New York State has suspended Deloitte Financial Advisory Services from consulting work on financial institutions regulated by the state’s Department of Financial Services, and the firm has agreed to make a $10 million payment to the state as a result of problems with Deloitte FAS’s consulting work for Standard Chartered bank.
New York Governor Andrew M. Cuomo announced the agreement Tuesday regarding the firm’s misconduct, violations of law, and lack of autonomy during its consulting work at Standard Chartered on anti-money laundering issues. Under the agreement, Deloitte agrees to a one-year, voluntary suspension from consulting work at financial institutions regulated by the New York State Department of Financial Services, will make a $10 million payment to the State of New York, and will implement a set of reforms designed to help address conflicts of interest in the consulting industry.
The state’s Department of Financial Services intends to use the reforms Deloitte has agreed to as a model that will govern all independent consulting firms that seek to be retained or approved by DFS. These reforms could also potentially serve as a template for other government agencies that retain independent consultants in regulatory work.
“The state’s agreement with Deloitte will serve as a new model for reforming the financial services consulting industry in New York as well as across the country,” Cuomo said in a statement. “When tasked by government agencies to undertake regulatory work at financial institutions, it is critical for these consultants to remain autonomous and avoid conflicts of interest. Our homeowners, investors and economy are protected when independent consultants are truly ‘independent.”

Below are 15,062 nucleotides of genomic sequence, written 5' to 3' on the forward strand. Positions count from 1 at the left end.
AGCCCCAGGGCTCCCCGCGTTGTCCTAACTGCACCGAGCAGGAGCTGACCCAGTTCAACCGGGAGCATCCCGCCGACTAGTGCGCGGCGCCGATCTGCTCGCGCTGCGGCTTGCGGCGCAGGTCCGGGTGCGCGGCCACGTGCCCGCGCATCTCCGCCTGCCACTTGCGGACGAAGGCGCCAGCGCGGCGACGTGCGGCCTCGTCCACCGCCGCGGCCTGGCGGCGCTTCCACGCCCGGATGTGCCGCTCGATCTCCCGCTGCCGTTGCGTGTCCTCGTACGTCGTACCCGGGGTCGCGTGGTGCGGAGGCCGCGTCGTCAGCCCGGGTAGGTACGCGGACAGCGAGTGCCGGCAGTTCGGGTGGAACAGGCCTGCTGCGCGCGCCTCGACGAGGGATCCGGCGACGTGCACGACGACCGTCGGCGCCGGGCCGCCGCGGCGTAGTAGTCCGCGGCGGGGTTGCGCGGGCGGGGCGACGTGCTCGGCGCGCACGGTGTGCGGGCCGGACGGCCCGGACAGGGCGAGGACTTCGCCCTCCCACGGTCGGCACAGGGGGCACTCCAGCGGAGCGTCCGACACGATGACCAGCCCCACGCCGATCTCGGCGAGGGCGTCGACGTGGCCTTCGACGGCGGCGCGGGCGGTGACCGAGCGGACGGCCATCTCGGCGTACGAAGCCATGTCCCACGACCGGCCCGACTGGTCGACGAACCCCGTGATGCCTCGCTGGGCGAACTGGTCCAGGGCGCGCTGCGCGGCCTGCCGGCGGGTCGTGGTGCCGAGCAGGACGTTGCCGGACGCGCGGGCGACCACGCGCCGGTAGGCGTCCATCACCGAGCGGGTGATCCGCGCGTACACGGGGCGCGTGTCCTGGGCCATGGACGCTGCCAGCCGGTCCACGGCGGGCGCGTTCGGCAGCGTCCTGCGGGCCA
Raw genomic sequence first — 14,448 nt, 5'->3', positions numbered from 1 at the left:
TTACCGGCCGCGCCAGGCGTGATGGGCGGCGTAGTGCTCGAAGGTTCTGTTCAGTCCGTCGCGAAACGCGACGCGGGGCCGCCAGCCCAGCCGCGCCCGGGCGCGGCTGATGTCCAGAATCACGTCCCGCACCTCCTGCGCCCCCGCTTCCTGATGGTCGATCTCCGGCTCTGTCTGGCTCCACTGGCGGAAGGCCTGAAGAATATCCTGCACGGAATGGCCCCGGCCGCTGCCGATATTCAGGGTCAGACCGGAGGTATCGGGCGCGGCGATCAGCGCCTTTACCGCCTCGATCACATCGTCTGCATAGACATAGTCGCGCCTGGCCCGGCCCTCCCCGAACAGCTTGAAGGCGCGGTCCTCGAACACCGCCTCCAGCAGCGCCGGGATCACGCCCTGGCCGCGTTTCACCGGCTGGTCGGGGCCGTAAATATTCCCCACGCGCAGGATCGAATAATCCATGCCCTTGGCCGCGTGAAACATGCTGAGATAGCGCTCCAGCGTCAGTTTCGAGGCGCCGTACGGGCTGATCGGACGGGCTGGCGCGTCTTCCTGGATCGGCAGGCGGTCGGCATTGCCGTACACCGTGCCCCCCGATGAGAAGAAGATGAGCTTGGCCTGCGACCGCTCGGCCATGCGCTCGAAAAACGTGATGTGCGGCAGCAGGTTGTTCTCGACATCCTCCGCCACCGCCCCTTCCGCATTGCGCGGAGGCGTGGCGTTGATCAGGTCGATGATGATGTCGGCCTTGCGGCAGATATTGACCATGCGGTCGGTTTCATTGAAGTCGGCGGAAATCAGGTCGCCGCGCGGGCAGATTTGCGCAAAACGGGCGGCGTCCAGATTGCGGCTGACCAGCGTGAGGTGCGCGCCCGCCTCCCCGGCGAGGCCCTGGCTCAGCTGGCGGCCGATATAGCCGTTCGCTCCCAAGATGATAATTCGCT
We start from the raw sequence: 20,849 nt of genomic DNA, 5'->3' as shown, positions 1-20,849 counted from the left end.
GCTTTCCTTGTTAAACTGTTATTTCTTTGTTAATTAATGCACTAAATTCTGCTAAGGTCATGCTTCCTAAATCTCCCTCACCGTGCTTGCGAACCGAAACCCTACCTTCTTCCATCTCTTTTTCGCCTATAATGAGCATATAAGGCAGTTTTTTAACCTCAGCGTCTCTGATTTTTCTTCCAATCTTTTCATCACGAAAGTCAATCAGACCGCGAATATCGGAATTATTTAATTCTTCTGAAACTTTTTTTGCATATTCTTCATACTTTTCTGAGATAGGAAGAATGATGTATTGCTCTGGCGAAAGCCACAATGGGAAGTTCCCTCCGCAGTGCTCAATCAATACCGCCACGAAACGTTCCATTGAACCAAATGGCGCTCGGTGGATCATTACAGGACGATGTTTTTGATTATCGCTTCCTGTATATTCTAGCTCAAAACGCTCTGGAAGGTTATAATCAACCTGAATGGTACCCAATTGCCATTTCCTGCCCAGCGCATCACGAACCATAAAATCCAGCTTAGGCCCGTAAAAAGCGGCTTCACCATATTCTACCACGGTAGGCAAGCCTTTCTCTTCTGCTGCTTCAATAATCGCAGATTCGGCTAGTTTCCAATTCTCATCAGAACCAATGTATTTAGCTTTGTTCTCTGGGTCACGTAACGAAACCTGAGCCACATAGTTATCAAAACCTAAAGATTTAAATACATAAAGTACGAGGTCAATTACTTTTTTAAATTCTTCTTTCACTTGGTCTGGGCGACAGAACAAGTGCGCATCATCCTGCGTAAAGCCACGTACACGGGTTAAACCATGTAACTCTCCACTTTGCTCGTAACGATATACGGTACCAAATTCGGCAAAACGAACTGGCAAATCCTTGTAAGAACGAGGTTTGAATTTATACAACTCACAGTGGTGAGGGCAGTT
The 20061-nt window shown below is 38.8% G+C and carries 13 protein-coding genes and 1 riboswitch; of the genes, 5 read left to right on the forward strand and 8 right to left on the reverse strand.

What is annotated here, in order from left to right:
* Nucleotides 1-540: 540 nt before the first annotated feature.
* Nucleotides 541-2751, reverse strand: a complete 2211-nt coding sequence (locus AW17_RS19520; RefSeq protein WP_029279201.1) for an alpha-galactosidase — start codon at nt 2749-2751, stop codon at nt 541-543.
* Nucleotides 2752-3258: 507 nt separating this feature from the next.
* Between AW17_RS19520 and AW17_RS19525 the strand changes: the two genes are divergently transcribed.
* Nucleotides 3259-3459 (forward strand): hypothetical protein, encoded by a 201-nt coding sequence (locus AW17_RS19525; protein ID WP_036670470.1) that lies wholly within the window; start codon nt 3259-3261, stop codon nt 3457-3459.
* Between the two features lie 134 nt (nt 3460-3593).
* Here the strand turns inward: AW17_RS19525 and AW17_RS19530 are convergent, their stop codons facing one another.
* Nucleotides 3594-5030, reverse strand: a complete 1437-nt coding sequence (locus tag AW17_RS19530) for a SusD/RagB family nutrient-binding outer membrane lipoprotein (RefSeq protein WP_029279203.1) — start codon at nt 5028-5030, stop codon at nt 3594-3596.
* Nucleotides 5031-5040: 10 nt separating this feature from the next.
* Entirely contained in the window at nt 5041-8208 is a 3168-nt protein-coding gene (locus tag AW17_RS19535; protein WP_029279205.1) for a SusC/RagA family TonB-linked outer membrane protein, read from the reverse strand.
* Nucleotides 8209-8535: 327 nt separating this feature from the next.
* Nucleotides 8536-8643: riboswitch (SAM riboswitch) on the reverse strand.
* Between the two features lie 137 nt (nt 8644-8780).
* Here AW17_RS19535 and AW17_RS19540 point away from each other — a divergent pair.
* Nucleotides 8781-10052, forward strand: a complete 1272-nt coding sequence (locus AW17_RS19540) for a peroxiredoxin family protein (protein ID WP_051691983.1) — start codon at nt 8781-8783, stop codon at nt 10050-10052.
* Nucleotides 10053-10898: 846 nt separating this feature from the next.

Benjamin M. Lawsky, Superintendent of Financial Services, said, “At times, the consulting industry has been infected by an ‘I'll scratch your back if you scratch mine’ culture and a stunning lack of independence. Today, we are taking an important step in helping ensure that consultants are independent voices, rather than beholden to the large institutions that pay their fees. Our aggressive work investigating and reforming the consulting industry is far from over and will continue in the days, weeks and months ahead.”